Multidisciplinary team working to implement Enhanced Recovery
Angie Balfour Enhanced Recovery Nurse Specialist at NHS Lothian spoke at today’s Enhanced Recovery conference on:
• Improving multidisciplinary team working
• Overcoming the challenges and issues
In her presentation Angie talked about the importance of including a patient within the framework of a multi-disciplinary team to implement Enhanced Recovery.
"There are many roadblocks to successful implementation of enhanced recover, patient education, care pathways, compliance, HDU use, discharge, data and sustainability."
"My recommendation is to design a multi-disciplinary care pathway with all members of the team involved.
It must however remember patient centred and take into account all the available skills and expertise of the team."
"We must audit what we're doing, because without data, we really have no idea if what we are doing is working."
Angie's full presentation is available for download at the end of this page.
Angie qualified as a trained nurse in 1994 and started her career as an agency nursing working across Fife and Edinburgh in various clinical areas. Prior to her involvement in the Enhanced Recovery After Surgery (ERAS) programme in 2004, her background was in acute medical admissions and critical care areas including ICU and Surgical HDU. It was here that she was introduced to the ERAS programme and an opportunity arose that allowed her to become the ERAS Nurse working with Professor Fearon who is a founding member of the ERAS Society. This role allowed her to run a clinical research programme whilst having first hand interaction with post op patients encouraging them to adhere to the ERAS protocols and allow for their earlier recovery and discharge from hospital.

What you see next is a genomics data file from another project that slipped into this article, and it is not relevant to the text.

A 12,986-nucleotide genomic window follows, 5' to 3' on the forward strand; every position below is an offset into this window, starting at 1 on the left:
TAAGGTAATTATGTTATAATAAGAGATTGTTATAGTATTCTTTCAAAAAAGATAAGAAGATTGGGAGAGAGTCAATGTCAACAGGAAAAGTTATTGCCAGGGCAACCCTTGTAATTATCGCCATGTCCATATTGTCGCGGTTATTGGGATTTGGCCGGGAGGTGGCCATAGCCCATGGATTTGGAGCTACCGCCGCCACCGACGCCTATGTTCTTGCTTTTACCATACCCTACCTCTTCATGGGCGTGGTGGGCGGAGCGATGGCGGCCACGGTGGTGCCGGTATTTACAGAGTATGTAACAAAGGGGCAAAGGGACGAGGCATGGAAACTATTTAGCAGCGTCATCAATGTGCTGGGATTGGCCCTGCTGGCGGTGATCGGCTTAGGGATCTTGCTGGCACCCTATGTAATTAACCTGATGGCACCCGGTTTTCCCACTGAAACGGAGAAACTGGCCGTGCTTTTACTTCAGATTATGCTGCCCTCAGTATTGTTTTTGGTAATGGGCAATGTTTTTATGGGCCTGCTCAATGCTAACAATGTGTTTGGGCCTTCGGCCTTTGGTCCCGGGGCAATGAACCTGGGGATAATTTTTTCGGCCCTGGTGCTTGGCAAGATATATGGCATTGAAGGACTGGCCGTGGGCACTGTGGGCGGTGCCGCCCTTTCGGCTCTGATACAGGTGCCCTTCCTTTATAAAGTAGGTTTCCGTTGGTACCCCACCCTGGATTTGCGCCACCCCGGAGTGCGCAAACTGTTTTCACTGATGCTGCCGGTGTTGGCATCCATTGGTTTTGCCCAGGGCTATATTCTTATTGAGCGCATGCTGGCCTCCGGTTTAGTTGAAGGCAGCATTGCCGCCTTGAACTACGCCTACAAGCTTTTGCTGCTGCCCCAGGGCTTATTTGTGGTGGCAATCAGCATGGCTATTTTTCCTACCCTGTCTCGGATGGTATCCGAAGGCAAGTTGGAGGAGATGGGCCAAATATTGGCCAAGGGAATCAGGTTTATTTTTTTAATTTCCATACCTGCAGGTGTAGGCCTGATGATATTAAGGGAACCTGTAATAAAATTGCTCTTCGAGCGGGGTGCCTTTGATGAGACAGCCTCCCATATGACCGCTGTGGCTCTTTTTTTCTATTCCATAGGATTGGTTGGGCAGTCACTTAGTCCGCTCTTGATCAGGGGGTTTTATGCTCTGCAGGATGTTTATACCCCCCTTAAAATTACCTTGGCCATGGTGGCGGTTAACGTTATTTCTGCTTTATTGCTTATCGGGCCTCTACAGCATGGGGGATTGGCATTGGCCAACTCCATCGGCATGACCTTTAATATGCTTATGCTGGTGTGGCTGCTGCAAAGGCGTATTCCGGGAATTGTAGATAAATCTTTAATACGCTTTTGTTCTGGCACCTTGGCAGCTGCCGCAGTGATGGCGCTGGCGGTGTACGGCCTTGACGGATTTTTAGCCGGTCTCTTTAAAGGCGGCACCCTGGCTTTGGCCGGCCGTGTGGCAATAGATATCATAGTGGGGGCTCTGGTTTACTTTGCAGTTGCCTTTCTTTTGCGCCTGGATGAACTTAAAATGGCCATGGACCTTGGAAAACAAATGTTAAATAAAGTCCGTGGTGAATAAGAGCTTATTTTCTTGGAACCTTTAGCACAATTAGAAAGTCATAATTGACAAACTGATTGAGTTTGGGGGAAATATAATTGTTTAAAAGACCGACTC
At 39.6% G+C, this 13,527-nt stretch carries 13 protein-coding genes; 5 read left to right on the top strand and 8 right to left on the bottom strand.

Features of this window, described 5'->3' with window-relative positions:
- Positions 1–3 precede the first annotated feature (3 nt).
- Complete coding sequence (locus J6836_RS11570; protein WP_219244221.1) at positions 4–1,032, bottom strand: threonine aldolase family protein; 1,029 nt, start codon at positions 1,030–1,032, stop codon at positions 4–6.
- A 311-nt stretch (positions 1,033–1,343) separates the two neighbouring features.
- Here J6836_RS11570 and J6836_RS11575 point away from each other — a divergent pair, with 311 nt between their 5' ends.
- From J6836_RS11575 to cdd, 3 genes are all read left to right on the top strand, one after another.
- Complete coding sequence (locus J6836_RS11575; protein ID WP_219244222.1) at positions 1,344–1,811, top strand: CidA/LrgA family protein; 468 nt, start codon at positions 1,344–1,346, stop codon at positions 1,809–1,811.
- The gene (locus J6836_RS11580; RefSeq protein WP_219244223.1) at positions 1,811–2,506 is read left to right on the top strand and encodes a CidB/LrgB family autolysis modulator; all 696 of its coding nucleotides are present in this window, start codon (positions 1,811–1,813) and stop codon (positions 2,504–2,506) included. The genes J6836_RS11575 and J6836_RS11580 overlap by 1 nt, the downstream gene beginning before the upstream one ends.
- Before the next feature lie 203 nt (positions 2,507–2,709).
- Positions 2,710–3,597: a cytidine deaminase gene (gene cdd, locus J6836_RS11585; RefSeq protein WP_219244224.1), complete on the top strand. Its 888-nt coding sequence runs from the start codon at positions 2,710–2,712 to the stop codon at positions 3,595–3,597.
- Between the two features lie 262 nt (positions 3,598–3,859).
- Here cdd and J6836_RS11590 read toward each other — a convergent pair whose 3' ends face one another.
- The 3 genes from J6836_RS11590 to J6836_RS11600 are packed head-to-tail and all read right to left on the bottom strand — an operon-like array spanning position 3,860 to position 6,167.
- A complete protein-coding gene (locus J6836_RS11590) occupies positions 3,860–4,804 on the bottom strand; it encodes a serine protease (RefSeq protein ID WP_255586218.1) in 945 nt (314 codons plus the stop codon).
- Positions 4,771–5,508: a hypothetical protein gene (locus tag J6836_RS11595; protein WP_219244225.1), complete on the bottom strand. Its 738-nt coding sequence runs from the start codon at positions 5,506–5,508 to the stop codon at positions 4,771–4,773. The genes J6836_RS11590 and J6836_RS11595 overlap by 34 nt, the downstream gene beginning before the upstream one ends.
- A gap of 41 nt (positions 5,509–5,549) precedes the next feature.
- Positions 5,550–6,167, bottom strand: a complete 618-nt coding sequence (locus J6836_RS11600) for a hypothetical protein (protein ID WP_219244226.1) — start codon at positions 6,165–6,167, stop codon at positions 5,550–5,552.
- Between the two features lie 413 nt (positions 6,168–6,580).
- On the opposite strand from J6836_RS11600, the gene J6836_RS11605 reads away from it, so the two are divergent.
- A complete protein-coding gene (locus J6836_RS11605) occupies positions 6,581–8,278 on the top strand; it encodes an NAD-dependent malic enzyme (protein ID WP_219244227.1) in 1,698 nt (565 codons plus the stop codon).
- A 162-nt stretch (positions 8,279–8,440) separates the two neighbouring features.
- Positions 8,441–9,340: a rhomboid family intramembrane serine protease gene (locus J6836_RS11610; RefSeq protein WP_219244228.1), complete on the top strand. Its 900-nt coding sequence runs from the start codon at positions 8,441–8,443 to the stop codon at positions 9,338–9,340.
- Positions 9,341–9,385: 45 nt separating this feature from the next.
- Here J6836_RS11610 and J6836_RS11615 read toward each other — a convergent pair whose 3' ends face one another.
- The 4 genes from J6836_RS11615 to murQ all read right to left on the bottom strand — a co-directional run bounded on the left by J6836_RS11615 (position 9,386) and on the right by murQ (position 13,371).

Over the last 10 years, ERAS has seen some significant changes – some positive and some not quite so positive. Angie’s involvement in ERAS has been largely clinically based but more recently, she has been moved from her role in Colorectal and tasked with assisting ERAS implementation and roll out across other surgical services throughout NHS Lothian. Clinical teams now realise that ERAS principles can be applied to all elective procedure but there are ERAS elements that can also be applied to the emergency/ trauma pathway. For example – we are in the process of introducing CHO loading to the fractured neck of femur pathway to allow patients to be “fed” and hydrated better prior to their unscheduled operation.
Angie has also been involved with the ERAS Roll-out in Scotland and attends the Scottish Govt. ERAS Co-ordinator meetings regularly. She has also recently set up a Scottish ERAS Nurse Forum to discuss issues such as compliance to the pathway/ the role of the ERAS Nurse and other key issues that can be discussed and supported by like-minded people trying to implement change in a very challenging NHS environment.
Future events of interest:
British Association of Day Surgery Conference: Quality in Day Surgery
National PROMs Summit 2014
Measuring and Monitoring Quality
Tuesday 20 January
ICO Conference Centre, London
Download: Angie Balfour full presentation2 October 2014